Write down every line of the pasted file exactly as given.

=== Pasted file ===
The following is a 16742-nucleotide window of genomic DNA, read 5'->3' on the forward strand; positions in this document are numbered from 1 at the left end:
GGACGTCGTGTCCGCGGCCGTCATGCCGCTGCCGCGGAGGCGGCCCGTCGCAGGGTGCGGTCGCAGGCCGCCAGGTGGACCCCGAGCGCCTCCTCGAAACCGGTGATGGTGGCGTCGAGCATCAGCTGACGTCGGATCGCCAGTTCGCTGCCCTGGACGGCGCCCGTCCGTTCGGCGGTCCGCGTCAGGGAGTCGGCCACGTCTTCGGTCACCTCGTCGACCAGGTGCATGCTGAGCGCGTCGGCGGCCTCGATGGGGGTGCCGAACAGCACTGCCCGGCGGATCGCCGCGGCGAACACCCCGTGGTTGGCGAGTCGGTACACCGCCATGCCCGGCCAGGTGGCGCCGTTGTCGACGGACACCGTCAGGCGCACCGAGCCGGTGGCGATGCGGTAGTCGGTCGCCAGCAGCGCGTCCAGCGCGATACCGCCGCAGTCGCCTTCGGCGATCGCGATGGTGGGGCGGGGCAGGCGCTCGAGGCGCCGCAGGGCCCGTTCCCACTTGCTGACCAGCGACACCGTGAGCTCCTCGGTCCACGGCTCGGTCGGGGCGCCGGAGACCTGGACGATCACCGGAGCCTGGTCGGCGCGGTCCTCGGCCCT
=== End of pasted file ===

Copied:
The following is a 16742-nucleotide window of genomic DNA, read 5'->3' on the forward strand; positions in this document are numbered from 1 at the left end:
GGACGTCGTGTCCGCGGCCGTCATGCCGCTGCCGCGGAGGCGGCCCGTCGCAGGGTGCGGTCGCAGGCCGCCAGGTGGACCCCGAGCGCCTCCTCGAAACCGGTGATGGTGGCGTCGAGCATCAGCTGACGTCGGATCGCCAGTTCGCTGCCCTGGACGGCGCCCGTCCGTTCGGCGGTCCGCGTCAGGGAGTCGGCCACGTCTTCGGTCACCTCGTCGACCAGGTGCATGCTGAGCGCGTCGGCGGCCTCGATGGGGGTGCCGAACAGCACTGCCCGGCGGATCGCCGCGGCGAACACCCCGTGGTTGGCGAGTCGGTACACCGCCATGCCCGGCCAGGTGGCGCCGTTGTCGACGGACACCGTCAGGCGCACCGAGCCGGTGGCGATGCGGTAGTCGGTCGCCAGCAGCGCGTCCAGCGCGATACCGCCGCAGTCGCCTTCGGCGATCGCGATGGTGGGGCGGGGCAGGCGCTCGAGGCGCCGCAGGGCCCGTTCCCACTTGCTGACCAGCGACACCGTGAGCTCCTCGGTCCACGGCTCGGTCGGGGCGCCGGAGACCTGGACGATCACCGGAGCCTGGTCGGCGCGGTCCTCGGCCCT